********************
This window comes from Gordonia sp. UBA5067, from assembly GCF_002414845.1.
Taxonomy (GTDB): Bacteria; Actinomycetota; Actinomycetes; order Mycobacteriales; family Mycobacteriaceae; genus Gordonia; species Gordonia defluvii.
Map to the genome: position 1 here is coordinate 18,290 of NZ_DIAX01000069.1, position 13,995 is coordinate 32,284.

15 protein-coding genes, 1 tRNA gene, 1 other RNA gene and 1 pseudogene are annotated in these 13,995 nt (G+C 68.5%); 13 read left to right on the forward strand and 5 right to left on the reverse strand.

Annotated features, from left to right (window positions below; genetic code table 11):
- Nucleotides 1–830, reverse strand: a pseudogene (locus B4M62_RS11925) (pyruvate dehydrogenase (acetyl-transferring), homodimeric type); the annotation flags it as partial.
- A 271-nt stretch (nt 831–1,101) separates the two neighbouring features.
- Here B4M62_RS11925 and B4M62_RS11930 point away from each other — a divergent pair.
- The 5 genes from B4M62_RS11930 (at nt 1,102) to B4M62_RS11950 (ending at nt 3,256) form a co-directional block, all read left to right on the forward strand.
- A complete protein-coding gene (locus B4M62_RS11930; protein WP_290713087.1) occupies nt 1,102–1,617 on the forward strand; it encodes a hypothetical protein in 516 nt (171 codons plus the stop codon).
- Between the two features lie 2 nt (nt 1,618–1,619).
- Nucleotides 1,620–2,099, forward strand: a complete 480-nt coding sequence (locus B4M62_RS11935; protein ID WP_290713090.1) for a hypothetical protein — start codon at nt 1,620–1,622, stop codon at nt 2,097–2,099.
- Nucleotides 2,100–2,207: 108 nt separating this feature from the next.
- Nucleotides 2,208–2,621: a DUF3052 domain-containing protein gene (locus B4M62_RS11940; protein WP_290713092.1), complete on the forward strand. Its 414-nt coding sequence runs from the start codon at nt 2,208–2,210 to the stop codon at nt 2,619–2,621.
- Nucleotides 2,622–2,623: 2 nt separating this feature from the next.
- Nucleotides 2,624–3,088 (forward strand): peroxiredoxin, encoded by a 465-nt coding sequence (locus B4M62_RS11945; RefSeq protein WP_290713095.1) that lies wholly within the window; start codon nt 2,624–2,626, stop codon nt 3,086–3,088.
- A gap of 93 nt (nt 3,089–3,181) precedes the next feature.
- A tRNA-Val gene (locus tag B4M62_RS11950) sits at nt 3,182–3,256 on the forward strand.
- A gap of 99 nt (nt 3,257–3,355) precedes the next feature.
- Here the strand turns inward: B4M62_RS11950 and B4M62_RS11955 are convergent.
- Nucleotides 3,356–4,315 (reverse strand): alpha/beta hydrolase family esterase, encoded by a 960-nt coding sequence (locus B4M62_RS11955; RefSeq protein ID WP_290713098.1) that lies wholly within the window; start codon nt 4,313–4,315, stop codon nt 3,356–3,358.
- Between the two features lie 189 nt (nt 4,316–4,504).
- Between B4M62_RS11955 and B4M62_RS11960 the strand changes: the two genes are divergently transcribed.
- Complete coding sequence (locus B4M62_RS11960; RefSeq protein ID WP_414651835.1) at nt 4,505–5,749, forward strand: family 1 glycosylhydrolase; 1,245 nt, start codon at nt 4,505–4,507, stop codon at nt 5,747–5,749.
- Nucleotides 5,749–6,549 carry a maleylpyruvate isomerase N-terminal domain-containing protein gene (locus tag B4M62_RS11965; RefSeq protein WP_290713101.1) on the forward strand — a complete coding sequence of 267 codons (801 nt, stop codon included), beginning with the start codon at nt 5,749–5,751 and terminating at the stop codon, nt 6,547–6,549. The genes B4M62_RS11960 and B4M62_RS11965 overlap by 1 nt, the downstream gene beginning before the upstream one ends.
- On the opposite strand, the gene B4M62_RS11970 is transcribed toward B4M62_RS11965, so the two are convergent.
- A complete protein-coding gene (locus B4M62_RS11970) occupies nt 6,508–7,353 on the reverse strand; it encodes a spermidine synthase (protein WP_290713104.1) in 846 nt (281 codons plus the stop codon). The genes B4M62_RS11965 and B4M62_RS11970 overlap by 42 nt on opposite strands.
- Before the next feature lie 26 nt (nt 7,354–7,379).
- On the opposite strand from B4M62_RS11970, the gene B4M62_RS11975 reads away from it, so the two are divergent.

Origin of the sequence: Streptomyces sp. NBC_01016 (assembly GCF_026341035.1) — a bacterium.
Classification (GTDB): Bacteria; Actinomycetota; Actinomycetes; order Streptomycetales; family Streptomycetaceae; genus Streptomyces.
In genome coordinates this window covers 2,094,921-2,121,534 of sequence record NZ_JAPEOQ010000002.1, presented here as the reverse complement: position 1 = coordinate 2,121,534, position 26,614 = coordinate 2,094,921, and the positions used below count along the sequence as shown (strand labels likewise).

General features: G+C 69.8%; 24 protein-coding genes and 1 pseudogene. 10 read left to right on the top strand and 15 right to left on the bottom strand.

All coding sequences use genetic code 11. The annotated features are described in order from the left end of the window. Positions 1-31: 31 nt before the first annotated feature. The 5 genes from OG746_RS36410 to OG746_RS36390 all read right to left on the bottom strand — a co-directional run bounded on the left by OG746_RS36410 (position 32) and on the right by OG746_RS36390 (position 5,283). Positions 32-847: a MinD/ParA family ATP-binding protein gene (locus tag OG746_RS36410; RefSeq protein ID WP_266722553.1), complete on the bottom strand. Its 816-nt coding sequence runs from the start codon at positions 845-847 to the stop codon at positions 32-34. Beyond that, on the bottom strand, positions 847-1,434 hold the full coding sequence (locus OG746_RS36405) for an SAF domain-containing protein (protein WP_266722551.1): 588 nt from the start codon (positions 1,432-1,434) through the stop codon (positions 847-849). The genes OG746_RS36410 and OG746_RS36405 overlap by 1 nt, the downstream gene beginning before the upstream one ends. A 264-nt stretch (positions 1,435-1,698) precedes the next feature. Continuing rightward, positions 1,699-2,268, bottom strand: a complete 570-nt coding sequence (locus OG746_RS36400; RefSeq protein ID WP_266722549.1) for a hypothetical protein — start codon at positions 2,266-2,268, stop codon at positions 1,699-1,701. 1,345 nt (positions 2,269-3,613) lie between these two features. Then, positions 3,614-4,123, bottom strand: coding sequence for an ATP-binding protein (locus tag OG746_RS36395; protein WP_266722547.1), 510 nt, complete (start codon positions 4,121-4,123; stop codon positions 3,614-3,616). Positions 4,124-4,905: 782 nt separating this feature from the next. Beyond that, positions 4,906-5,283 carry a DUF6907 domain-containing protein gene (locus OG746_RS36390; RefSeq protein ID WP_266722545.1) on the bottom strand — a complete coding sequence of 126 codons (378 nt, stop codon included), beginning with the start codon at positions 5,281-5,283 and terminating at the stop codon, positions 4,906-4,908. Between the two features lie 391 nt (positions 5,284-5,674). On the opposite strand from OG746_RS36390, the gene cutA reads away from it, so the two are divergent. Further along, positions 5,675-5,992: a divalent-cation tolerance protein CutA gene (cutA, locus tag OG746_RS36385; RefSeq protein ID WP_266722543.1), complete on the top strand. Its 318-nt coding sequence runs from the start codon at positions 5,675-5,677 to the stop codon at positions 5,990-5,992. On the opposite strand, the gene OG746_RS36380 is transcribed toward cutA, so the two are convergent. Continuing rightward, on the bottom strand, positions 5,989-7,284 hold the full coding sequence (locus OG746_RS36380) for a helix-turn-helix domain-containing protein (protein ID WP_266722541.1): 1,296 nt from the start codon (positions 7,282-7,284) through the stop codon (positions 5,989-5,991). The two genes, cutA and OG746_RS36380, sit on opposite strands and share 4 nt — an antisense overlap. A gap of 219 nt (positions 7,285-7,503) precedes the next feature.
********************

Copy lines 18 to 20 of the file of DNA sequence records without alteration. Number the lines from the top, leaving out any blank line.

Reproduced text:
- A tRNA-Val gene (locus tag B4M62_RS11950) sits at nt 3,182–3,256 on the forward strand.
- A gap of 99 nt (nt 3,257–3,355) precedes the next feature.
- Here the strand turns inward: B4M62_RS11950 and B4M62_RS11955 are convergent.